Losing My Religion
I’ve been reading reJesus by Alan Hirsch and Michael Frost recently. I’d highly recommend it, but I wanted to throw out something they highlight and discuss it a bit. It’s summed up well in this quotation from Anglican missiologist John V. Taylor, “We need not go all the way with Karl Barth in defining all religion as unbelief. But…it is plain that man uses religion as a way of escaping from God. This is true of Christianity as of any other religious system.” To help with this discussion, religion here is defined as “a set of inherited rituals, rules, and structures devoid of a vital spirituality.” Or as they simply put it…Christianity minus Christ equals religion. (You may disagree with this definition of rreligion, but I’m pretty sure we’ve all experienced rituals and traditions formed around faith that end up remaining after most of the faith is gone. So it at least works to define it this way for this discussion.)
I have never thought about religion as something that would become a barrier between people and God, but as I’ve been reflecting on this it makes a lot of sense. It’s not an intentional barrier, quite the opposite in fact. Those who have found genuine faith through a transforming encounter with Jesus want others to experience the same thing. They also want to set up ways of relating to others who have had the same transforming experience and committed to the same kind of life. So they begin to organize their life together and create ways for those who have not begun to follow Christ to be exposed to him. Over time, however, the structures established to assist the community life of a people of faith and the witness of those people to Jesus become ingrained as things that are important in and of themselves not for what they accomplish. When this happens people begin to relate to those structures rather than Christ. For instance…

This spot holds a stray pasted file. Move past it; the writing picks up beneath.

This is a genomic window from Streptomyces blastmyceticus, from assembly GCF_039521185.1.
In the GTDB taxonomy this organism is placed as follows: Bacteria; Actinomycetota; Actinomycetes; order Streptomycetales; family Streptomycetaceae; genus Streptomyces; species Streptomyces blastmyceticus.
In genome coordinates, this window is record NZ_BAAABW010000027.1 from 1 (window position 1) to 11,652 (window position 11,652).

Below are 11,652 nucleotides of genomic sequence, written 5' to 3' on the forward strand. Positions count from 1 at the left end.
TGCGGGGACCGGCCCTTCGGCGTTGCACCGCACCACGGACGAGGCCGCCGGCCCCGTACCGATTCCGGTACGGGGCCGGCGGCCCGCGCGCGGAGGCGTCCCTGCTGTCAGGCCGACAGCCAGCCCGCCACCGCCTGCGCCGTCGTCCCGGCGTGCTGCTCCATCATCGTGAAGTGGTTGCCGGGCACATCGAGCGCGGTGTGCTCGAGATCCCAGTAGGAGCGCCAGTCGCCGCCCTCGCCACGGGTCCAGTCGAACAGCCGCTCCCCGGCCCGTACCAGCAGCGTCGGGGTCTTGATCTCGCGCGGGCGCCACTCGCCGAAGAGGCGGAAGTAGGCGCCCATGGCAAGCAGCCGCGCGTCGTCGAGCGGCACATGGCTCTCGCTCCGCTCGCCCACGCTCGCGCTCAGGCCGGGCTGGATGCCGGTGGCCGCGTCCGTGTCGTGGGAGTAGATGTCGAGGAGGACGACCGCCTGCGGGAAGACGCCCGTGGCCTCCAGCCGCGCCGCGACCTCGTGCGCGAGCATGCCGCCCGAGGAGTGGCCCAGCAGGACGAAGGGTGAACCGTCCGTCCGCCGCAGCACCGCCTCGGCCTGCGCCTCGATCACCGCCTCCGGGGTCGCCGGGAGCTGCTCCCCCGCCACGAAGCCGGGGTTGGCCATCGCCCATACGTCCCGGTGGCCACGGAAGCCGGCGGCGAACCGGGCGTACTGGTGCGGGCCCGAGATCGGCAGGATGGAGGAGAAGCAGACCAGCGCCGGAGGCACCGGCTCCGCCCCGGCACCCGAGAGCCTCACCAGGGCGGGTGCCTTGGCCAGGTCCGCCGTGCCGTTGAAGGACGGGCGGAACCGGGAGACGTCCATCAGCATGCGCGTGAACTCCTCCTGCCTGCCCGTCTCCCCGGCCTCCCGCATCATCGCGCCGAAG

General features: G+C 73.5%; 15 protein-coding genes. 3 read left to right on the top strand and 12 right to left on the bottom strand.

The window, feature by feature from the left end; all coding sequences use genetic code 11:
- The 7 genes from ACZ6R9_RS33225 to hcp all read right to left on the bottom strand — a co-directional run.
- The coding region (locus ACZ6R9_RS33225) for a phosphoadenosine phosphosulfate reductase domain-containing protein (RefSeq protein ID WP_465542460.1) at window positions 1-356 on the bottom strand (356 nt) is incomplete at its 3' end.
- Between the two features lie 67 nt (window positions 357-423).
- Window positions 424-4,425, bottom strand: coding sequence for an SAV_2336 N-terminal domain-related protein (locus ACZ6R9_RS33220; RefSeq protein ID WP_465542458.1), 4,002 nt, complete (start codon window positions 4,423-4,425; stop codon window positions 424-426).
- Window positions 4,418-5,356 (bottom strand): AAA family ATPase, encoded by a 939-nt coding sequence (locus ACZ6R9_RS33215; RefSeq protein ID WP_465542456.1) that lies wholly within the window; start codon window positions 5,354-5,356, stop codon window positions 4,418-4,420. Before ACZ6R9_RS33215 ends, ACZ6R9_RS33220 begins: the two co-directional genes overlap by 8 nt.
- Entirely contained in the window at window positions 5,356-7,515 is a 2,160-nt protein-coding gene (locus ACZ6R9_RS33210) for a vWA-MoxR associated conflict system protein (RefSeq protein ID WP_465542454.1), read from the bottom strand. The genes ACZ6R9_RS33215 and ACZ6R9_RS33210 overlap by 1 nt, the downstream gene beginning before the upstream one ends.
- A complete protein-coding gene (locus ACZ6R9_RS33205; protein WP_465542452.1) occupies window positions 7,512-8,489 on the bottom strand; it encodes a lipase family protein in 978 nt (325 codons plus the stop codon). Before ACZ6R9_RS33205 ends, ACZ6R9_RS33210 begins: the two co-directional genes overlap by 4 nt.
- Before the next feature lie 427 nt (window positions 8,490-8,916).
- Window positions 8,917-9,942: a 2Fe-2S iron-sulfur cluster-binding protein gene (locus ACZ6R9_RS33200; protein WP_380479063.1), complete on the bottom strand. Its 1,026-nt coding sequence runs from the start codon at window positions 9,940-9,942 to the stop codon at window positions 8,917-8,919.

- For how many people does being a Christian equal going to church? We may say we don’t believe that to be true, but we, collectively, are communicating to culture that it is the truth. We even invite people to go to church. This isn’t bad of course, but it can set up an encounter for the person with our church rather than with the living God. How are they supposed to know that what we want isn’t just for them to attend where we attend and participate in what we participate? People are converted to the church without ever realizing the call of Jesus is to more than attendance.
- What does it mean to be a disciple? In many churches it is the completion of a discipleship program, usually consisting almost entirely of growth in knowledge. These discipleship programs were developed to assist people in their growth, but they become religion and people confuse a curriculum with Jesus. All people have to do is some reading, they don’t have to come face to face with the call of their Savior.
- What about telling people to tithe? What begins as a call to be generous turns into an optional membership fee. People can give without thinking or asking God what they should give and be convinced that they are living Christianly. Interestingly most of the New Testament evidence for giving is of radical generosity (the woman who puts all she has into the treasury, Jesus’ call for the rich man to sell all his possessions and give the money to the poor, the people in the young church who sold their land and gave the money to their new family–the community of Christ followers). A tithe can allow people to fulfill a religious duty without relating to the Holy Spirit.
We tend to like religion because it is controllable, predictable, and measurable. We can control the content of a Sunday morning or what goes into a curriculum, we cannot control the movement of the Holy Spirit. Religion is just safer. But it is not better. The greatest thing people who follow Jesus can do is seek to connect others to Christ through the Holy Spirit. It is this encounter that will change them. It is this encounter that will continue to change us.